Protecting personal data is critical for any organisation with an online presence. A breach not only results in substantial reputational damage and huge fines, it can have a negative impact on revenue and threaten the long-term viability of a business.
This was drawn into sharp focus last week when Canada-based Avid Life Media confirmed a breach of its systems had put the personal information of some 37 million customers at risk. The company owns dating sites including AshleyMadison.com, CougarLife.com and EstablishedMen.com, and with the breach receiving global media coverage, its plans to float Ashley Madison on the London Stock Exchange look dead in the water. Meanwhile, the hackers are threatening to release customers’ real names, nude photos, credit card details and sexual preferences, so one would suspect that the reputational damage incurred spells the end for Ashley Madison altogether.
Moving up the stack While it has been suggested that the breach at Ashley Madison was connected to an insider, SecureData believes the attack could easily have been orchestrated from outside the business, using combinations of SQL injection attacks or infiltration of the organisation through some form of ‘back-door’ vulnerability.
One of the main challenges organisations face today is that as firewalls and intrusion detection systems (IDSs) have matured, hackers have set their sights higher up the stack, targeting vulnerabilities in the web application software itself rather than those at the network or server level. Known as ‘web application attacks’, these were identified as one of the leading causes of confirmed data breaches in 2014. As such, Web Application Firewalls (WAFs) are today an essential line of defence for any organisation holding personal information on a non-static website where users enter their own details. WAFs sit in front of web applications and block malicious traffic.
When implemented as part of a security-monitoring infrastructure, they can also provide much greater visibility into application traffic than conventional firewalls and IDSs. Any organisation handling or holding customer credit card information will know that the Payment Card Industry Data Security Standard (PCI DSS) mandates the use of a WAF. However, high-profile data breaches are driving organisations to proactively evaluate WAF solutions as a means to minimise business risk from unprotected web applications. Yet large-scale adoption remains slow, with businesses fearing they lack the time, expertise and budgets necessary to manage these appliances. Although WAF vendors bill their appliances as ‘plug and play’, the reality is they have to be implemented and configured correctly otherwise the risk of compromise can go up rather than down! Time to out-task The majority of customers that we work with came to us because they were struggling to keep on top of managing their WAF, or because they’ve been subject to multiple attacks. A common issue is that organisations are reticent to switch-on the WAF’s blocking capability in case it impacts on their website’s performance and blocks legitimate traffic.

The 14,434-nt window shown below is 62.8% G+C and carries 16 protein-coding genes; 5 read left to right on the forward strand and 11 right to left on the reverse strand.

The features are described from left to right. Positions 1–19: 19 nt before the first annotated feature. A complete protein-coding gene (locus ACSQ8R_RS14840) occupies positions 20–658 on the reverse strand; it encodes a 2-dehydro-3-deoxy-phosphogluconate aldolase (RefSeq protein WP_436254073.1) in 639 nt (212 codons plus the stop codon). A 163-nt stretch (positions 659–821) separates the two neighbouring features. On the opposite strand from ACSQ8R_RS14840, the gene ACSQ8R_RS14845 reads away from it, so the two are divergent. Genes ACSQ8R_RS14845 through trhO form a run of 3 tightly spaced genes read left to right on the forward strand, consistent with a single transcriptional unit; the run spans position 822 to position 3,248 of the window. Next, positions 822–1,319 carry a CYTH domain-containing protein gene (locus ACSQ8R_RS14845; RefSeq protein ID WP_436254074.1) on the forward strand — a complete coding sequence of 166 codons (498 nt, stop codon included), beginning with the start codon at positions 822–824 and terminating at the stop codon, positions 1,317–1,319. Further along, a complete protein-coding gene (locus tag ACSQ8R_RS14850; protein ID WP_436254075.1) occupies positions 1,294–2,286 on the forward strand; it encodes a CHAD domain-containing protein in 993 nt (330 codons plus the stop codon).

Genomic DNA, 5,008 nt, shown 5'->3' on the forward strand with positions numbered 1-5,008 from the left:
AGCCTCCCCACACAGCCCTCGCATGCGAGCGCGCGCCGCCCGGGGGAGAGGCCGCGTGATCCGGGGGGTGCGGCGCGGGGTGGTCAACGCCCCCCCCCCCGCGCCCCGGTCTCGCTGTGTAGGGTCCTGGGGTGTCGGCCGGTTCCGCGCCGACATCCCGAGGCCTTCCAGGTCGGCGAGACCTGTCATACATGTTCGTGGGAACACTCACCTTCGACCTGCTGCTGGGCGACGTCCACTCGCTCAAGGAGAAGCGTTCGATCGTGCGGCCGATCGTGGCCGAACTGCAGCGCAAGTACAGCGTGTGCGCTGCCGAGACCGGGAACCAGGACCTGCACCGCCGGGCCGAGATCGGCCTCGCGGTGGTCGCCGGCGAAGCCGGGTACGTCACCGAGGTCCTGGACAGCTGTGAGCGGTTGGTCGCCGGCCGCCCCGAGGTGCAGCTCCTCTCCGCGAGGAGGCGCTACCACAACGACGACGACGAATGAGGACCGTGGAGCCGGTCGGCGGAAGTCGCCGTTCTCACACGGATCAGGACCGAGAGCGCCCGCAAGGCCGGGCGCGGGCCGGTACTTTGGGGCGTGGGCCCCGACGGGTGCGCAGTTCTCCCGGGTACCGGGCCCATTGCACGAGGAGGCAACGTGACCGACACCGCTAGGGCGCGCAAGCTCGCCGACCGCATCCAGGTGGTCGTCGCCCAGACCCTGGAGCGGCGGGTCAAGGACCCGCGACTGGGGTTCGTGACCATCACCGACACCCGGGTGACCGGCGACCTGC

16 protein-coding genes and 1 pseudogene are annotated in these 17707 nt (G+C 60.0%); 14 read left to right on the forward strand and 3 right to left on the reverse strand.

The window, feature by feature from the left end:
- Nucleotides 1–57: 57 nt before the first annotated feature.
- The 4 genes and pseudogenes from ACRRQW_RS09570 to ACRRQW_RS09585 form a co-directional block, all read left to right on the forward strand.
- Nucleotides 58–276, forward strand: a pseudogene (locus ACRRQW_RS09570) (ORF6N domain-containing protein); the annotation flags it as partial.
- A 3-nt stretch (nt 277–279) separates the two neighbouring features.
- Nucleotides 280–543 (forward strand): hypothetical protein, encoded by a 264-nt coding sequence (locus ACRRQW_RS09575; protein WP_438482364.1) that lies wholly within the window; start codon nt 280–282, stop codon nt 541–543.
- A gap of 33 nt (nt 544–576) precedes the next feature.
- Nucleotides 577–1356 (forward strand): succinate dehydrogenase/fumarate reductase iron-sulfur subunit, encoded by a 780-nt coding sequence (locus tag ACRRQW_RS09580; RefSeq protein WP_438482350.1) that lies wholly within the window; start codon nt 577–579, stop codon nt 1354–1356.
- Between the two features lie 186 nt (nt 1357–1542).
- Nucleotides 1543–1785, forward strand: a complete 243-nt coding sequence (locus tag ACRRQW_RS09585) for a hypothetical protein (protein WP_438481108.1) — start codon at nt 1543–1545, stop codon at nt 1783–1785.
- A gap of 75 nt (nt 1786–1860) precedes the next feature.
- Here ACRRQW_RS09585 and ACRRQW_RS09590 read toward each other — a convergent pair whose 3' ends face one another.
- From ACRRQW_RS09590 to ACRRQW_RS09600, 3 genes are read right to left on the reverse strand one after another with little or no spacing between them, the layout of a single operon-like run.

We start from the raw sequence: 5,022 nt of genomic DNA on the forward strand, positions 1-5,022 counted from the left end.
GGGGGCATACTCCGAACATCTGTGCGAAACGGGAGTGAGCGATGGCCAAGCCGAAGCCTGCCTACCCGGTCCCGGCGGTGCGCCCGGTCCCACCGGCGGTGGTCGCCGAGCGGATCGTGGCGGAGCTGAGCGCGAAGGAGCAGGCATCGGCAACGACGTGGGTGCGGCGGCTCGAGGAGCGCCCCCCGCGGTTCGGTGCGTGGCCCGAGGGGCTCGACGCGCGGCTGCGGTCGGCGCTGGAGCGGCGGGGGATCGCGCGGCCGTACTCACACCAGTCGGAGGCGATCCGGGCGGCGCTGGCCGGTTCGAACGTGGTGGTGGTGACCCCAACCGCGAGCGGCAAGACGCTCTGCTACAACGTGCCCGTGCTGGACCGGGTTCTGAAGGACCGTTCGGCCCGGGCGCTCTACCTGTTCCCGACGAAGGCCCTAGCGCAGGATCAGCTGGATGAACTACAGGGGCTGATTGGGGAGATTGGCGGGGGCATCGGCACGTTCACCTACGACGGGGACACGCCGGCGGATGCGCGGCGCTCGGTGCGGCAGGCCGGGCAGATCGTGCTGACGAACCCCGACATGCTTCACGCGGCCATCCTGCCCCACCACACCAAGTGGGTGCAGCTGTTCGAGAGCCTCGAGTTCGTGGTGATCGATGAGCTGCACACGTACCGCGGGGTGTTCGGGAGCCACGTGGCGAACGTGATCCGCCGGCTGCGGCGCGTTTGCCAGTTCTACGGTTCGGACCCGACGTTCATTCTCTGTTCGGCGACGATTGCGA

Moreover, WAF policies must be reviewed and managed regularly, at least once or twice a year. Typically, it will be necessary to update attack signatures, geo-location data and IP address intelligence, and then synchronise the policy to the WAF appliance. Any changes to a website necessitate changes to a WAF’s policy too. All of this takes time and a level of expertise that many organisations just don’t have in house. Adopting WAF as a managed service addresses these challenges head on. Out-tasking time-consuming, complex management tasks associated with WAF to a Managed Security Services Provider (MSSP) can save you up to 145 hours per month. It also ensures comprehensive application security and protection, with policies configured and updated continuously, together with 24x7x365 proactive monitoring and management of the appliance itself. As an F5 Gold Partner, SecureData offers F5’s Application Security Manager (ASM) as a managed service that enables organisations to tighten application security, protect against the top ten threats identified by the Open Web Application Security Project (OWASP), and enforce policies around apps loaded via App Stores.
It also addresses other types of vulnerabilities, such as zero-day attacks, brute force attacks (forced logins), website scraping (content stealing), and DDoS (Denial of Service) attacks. We believe an appliance such as the ASM could have protected the Ashley Madison website both front and back. Of course, technology is only one line of defence. To truly mitigate risks and vulnerabilities, the right people and processes are also crucial. This is where a service such as SecureData GI comes in to complete the security loop. In a world where everyone has some form of sensitive data to protect, partnering with a Managed Security Services Provider like SecureData can improve your security posture immensely. Crucially, it can also bring huge savings – especially when considered against the reputation and revenue costs of a breach. Contact us today for a review of your current environment, information security policies and web application protection requirements.